Percutaneous Nephrostomy and DJ stenting
Percutaneous Nephrostomy and DJ stenting

A percutaneous nephrostomy is an interventional procedure in which a small, flexible rubber tube (catheter) through your skin into your kidney is placed to drain your urine. A thin, hollow tube placed inside the ureter during surgery to ensure drainage of urine from the kidney into the bladder. J shaped curls are present at both ends to hold the tube in place and prevent migration, hence the description “Double J stent”.Minimally invasive therapy in the urinary tract begins with renal access by means of percutaneous nephrostomy. Indications for percutaneous nephrostomy include urinary diversion, treatment of nephrolithiasis and complex urinary tract infections, ureteral intervention, and nephroscopy and ureteroscopy. Bleeding complications can be minimized by entering the kidney in a relatively avascular zone created by the branching of the renal artery. The specific site of renal entry is dictated by the indication for access with consideration of the anatomic constraints. Successful percutaneous nephrostomy requires visualization of the collecting system for the selection of an appropriate entry site.

Ureteral stenting and nephrostomy help restore urine flow through blocked ureters and return the kidney to normal function. Ureters are long, narrow tubes that carry urine from the kidneys to the bladder. They can become obstructed – and urine flow blocked – as a result of various conditions. Your doctor may use image guidance to place a thin, flexible tube called a stent into the ureter to restore urine flow. If a stent cannot be placed, he may perform a nephrostomy, during which a tube is placed through the skin into the kidney and connected to either an external drainage bag or the bladder for internal drainage.

Basic Nephrostomy Technique

Patient Preparation

Informed consent should always be obtained and should include a discussion of the reason for the procedure, use of conscious sedation or other forms of anesthesia, and the potential complications attendant to the procedure. The major complications of percutaneous nephrostomy are bleeding and infection. For placement of small-bore nephrostomy tubes (8–10 F), historical screening for a bleeding diathesis is probably sufficient. When large-bore tracks or complex interventions are anticipated or in patients with complex medical conditions, a complete blood cell count, including platelets, and a formal coagulation profile are performed. Coagulation abnormalities should be corrected before any intervention. Urinalysis is performed to screen for possible active urinary infection. Prophylactic, broad-spectrum antibiotic therapy is initiated prior to the procedure for those patients clearly or potentially infected (known urinary tract infection, urinary conduit diversions, obstruction with or without fever, or presumed urosepsis). Results of preprocedural ultrasonography (US) or CT, although not routinely performed, should be reviewed, if available, to avoid potential complications.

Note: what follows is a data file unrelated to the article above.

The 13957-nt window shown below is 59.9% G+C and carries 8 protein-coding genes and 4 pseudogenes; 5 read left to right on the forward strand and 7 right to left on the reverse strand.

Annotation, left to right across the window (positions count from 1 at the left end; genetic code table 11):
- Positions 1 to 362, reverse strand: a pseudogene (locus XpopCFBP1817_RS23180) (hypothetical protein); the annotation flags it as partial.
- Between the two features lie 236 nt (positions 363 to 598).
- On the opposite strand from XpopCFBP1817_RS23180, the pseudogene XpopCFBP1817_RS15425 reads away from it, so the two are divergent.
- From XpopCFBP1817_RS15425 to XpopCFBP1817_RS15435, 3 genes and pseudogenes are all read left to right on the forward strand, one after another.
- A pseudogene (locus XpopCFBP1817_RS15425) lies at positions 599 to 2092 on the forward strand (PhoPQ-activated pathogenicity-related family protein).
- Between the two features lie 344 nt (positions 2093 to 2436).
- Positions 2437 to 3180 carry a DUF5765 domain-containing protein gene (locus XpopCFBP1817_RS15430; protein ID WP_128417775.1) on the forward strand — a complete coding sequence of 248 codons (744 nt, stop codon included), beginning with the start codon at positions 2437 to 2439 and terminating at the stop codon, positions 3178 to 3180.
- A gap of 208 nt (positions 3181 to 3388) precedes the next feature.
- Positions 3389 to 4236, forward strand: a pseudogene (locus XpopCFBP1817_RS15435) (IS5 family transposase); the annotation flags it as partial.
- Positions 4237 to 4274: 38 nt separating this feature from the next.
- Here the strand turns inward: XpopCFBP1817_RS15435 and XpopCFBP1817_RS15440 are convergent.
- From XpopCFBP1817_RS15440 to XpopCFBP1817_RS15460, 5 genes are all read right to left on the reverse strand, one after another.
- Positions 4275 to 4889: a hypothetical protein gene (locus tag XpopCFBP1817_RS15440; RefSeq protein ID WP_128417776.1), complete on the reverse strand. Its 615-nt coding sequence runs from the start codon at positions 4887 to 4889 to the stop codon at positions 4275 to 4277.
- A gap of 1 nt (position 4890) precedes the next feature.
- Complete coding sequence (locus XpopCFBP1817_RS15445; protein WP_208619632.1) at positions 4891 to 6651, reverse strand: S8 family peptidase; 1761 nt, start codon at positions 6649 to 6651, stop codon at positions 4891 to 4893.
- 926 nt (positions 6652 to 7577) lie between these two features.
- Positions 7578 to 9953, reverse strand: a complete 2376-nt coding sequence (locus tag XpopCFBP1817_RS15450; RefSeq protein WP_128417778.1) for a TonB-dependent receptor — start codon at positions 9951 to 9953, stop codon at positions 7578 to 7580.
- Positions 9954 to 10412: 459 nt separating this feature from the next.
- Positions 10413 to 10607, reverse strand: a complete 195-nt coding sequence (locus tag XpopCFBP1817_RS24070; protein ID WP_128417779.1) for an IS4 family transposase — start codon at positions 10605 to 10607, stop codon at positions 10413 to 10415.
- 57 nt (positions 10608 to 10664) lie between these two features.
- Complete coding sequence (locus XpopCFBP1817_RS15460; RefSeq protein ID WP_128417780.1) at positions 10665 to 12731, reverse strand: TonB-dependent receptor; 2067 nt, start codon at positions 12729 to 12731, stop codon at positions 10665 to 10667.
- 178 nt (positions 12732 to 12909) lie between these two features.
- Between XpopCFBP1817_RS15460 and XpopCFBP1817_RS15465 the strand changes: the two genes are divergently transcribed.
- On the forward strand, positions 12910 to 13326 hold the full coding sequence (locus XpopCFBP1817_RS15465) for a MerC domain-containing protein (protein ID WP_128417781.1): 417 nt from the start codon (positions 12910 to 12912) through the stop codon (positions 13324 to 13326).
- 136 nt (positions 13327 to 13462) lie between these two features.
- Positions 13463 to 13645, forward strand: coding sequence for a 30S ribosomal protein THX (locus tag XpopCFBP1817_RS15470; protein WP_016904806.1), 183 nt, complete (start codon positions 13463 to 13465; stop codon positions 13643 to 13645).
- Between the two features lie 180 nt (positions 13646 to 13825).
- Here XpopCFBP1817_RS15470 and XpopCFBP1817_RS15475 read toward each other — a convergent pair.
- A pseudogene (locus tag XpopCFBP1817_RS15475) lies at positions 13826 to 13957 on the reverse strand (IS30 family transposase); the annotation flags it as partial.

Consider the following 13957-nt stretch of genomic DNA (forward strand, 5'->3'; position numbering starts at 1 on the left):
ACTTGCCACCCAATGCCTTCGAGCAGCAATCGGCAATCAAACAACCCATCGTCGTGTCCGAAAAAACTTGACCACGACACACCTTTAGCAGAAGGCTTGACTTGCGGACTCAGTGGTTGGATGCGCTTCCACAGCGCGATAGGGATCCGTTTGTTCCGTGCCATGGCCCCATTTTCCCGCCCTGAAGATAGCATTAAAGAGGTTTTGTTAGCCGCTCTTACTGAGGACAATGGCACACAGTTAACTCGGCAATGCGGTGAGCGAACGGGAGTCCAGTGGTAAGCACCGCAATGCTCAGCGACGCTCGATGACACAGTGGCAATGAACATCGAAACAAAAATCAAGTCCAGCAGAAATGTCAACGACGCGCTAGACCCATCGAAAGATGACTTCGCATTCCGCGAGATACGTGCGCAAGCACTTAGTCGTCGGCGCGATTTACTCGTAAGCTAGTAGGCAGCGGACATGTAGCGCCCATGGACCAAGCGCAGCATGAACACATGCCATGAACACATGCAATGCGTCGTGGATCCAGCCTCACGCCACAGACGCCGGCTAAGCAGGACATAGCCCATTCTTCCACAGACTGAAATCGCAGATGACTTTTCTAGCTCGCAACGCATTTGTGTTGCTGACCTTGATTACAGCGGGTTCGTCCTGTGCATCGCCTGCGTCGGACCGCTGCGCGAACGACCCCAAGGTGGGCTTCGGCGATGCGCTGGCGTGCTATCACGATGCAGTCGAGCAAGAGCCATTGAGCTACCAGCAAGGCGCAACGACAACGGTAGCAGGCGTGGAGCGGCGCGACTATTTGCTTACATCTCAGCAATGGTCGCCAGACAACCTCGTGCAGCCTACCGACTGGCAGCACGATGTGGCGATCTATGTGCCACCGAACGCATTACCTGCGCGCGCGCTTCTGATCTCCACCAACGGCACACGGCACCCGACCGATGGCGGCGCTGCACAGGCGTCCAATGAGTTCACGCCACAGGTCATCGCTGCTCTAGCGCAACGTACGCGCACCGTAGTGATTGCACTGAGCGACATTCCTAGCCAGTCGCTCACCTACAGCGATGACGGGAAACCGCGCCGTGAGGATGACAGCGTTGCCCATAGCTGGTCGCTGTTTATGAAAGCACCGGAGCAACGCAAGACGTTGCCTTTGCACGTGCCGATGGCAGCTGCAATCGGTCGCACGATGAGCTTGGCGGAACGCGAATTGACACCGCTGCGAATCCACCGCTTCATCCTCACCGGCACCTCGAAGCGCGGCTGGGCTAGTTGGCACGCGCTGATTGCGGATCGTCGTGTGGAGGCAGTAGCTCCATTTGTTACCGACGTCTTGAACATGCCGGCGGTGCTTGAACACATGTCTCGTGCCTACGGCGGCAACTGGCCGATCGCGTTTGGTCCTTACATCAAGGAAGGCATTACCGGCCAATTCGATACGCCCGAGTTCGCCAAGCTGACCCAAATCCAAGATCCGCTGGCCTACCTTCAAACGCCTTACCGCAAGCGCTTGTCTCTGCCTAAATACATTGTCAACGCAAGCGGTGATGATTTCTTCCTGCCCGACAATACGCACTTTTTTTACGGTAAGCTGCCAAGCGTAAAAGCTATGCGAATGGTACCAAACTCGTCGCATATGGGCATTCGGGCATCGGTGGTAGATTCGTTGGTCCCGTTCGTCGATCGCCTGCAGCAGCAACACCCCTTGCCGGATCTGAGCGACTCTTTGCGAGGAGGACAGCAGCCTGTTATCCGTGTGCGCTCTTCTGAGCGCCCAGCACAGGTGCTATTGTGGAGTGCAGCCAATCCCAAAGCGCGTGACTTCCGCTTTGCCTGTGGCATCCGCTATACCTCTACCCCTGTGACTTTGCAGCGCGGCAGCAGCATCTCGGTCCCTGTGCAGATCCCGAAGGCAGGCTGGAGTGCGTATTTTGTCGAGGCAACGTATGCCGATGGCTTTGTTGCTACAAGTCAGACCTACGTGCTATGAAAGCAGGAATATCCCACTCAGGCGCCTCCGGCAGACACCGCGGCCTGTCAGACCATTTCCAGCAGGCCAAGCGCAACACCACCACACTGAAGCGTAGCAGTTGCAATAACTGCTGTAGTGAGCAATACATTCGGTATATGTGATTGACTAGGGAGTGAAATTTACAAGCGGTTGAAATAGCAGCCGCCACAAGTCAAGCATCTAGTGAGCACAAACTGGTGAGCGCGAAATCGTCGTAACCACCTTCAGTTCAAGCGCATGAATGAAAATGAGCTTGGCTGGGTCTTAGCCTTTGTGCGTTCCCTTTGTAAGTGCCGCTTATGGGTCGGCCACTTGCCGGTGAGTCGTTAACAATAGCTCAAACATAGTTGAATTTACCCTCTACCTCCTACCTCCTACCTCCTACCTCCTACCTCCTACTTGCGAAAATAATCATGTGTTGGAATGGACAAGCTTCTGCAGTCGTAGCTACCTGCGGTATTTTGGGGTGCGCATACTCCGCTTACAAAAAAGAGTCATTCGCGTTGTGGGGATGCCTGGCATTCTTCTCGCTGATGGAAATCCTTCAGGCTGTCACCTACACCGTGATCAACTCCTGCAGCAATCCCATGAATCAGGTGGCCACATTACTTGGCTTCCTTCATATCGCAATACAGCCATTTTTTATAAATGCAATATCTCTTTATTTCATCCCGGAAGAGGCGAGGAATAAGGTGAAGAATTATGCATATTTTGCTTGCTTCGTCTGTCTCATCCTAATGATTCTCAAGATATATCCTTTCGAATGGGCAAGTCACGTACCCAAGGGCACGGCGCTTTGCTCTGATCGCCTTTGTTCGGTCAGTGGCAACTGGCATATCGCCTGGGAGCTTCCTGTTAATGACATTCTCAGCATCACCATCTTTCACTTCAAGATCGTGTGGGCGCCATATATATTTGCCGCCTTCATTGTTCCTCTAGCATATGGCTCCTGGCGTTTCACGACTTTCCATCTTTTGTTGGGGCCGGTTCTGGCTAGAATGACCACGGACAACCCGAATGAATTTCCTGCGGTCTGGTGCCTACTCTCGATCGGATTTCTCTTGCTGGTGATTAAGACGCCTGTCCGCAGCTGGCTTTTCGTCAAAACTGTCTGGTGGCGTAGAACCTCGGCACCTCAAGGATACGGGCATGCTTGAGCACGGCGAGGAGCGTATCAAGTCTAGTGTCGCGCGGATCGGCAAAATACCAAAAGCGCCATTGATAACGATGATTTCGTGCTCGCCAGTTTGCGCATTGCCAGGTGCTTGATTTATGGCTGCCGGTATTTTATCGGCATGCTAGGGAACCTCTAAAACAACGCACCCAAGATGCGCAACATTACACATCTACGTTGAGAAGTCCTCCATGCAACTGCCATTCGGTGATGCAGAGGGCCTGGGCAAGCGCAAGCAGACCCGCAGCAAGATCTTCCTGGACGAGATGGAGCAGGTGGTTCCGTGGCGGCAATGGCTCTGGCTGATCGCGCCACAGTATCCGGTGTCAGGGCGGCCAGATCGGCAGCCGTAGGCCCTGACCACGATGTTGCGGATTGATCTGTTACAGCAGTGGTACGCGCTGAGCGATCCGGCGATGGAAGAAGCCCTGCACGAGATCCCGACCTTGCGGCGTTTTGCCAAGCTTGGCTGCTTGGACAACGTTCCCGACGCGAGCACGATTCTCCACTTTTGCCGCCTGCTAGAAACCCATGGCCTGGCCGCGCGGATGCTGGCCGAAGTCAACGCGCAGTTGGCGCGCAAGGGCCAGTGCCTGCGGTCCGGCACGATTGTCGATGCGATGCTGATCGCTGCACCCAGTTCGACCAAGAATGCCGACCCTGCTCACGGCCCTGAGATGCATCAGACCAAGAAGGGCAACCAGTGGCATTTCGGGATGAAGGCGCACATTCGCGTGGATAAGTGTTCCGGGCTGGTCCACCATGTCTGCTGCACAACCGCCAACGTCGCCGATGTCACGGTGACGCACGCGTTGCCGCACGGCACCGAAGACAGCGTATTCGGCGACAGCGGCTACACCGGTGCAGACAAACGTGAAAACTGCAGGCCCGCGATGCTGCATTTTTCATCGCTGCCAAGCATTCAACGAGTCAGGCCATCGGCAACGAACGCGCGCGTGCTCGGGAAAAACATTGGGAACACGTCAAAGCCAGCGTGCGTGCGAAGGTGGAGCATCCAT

Standard Procedure for Initial Entry
The patient is placed on the fluoroscopy table in the prone position. The back and flank are sterilely cleaned and draped. An entry site into the collecting system is selected based on anatomic landmarks determined from prior imaging. After infiltration of the skin and subcutaneous tissues with 1% lidocaine over the selected site respiration is suspended and a 22-gauge needle is passed from a direct posterior approach into the collecting system during vertical posteroanterior fluoroscopy. During the passage, two tactile “pops” can be appreciated. The first occurs as the needle traverses the renal capsule; the second occurs as the needle enters the collecting system. Renal entry is suggested by the movement of the needle tip in concert with the renal outline during the respiratory excursion. Aspiration is performed as the needle is withdrawn, until urine is observed. A urine sample is obtained on entry into the collecting system and sent for culture. Contrast material and air are injected for caliceal definition. Some operators prefer carbon dioxide to air as a contrast material to avoid the unlikely possibility of air embolism.